The Red Shoes
  • The Red Shoes

Later this week, the University of Chicago’s Doc Films screens the documentary Cameraman: The Life and Work of Jack Cardiff, a look at the legendary UK cinematographer. The film chronicles Cardiff’s long and varied career in the movies, including his directorial efforts and stint as a child actor, so it’s a decent introduction if you’re unfamiliar with his influence, but why bother with a biographical doc when you can dive right into the work itself? Cardiff’s innovative use of Technicolor is evident throughout his career, starting with Wings of the Morning—Britain’s first Technicolor film—and coming to fruition with the films he shot for directing team Michael Powell and Emeric Pressburger (aka the Archers): A Matter of Life and Death, Black Narcissus, and The Red Shoes. Cardiff was a versatile photographer, equally comfortable on location or on a soundstage; in some cases, it’s impossible to tell whether he was shooting outside or on some sort of man-made set. For instance, a particularly harrowing scene in King Vidor’s War and Peace (1956) looked to me as if it had been shot on a frozen tundra, but Cardiff later revealed it was shot onstage. In retrospect, the fact that you can’t see the actors’ breaths should have been a dead giveaway, but I was so entranced by the images that I wasn’t focused on petty details. But that’s what made Cardiff great. He transformed mere movie scenes into vivid, metaphysical spaces. You can find my five favorite films shot by Jack Cardiff after the jump.

5. Ghost Story (dir. John Irvin, 1981) A weird but utterly fascinating film. Ostensibly a gothic chiller, this Peter Straub adaptation feels like a Technicolor spin on a German expressionist film, suggesting Cardiff was poking fun at horror-cinema conventions. Director John Irvin is a strange case; he’s directed some stylistically transgressive genre movies (City of Industry, Raw Deal) as well as some outright duds, but he’s rarely uninteresting.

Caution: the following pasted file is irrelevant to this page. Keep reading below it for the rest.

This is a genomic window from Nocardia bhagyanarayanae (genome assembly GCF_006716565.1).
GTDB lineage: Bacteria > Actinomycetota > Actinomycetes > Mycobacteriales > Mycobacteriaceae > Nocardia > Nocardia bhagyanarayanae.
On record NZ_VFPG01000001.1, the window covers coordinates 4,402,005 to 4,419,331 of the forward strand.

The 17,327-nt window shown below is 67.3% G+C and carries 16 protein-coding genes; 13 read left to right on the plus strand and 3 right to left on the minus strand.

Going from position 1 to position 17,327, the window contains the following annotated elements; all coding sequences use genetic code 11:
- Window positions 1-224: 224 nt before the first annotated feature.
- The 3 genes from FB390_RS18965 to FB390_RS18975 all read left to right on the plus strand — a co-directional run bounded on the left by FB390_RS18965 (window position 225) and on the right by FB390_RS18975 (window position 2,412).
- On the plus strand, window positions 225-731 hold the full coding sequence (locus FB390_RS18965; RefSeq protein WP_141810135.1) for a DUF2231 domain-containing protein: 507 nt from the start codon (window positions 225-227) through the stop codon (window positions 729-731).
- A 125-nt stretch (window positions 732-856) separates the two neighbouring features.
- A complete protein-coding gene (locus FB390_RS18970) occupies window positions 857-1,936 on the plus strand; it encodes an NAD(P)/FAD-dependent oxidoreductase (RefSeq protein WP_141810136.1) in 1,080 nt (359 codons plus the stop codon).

4. Conan the Destroyer (dir. Richard Fleischer, 1984) Cardiff once again leans on film genre to achieve something unique, only this time he’s a bit more traditional, emulating old sword-and-sorcery films to give what’s ostensibly a Reagan-era actioner a metatextual appeal. His vibrant color palette gives real life to the some boring studio sets, particularly one that’s covered wall-to-wall in drab faux stone. He also pays unique attention to Arnold Schwarzenegger’s chiseled physique.

3. Black Narcissus (dir. Michael Powell and Emeric Pressburger, 1947) This film, the second in his three collaborations with the Archers, features some of Cardiff’s most innovative work. Once again getting tremendous mileage out of static studio soundstages, he uses brazen color to signify emotional interiors, including the powerful transformation of Kathleen Byron’s sex-crazed Sister Ruth. Reportedly, Cardiff was also the one to suggest using blown-up black-and-white photographs as backdrops, proof that his sense of cinematic space knew no boundaries.

2. The Barefoot Contessa (dir. Joseph L. Mankiewicz, 1954) The first film one should watch if interested in American 50s Technicolor. If the story can be described as contrived and often painfully obvious, Cardiff’s nuanced and elegant cinematography balances everything out. The film was largely shot in Italy, and the location photography is some of Cardiff’s most striking, though the best scene takes places at a Hollywood party where Warren Stevens gets his just comeuppance.

1. The Red Shoes (dir. Michael Powell and Emeric Pressburger, 1948) Cardiff won an Academy Award for his work on Black Narcissus, but he probably should have won another for The Red Shoes. If he and the Archers dialed back Narcissus‘s camp qualities a bit, they go full-bore here. The cinematography is suitably garish, a barrage of colors that imbues the already unhinged psychodrama with an even greater sense of delirium and passion. If ever a film could be properly described as a “fever dream,” this is the one.

Drew Hunt writes film-related top five lists every Sunday.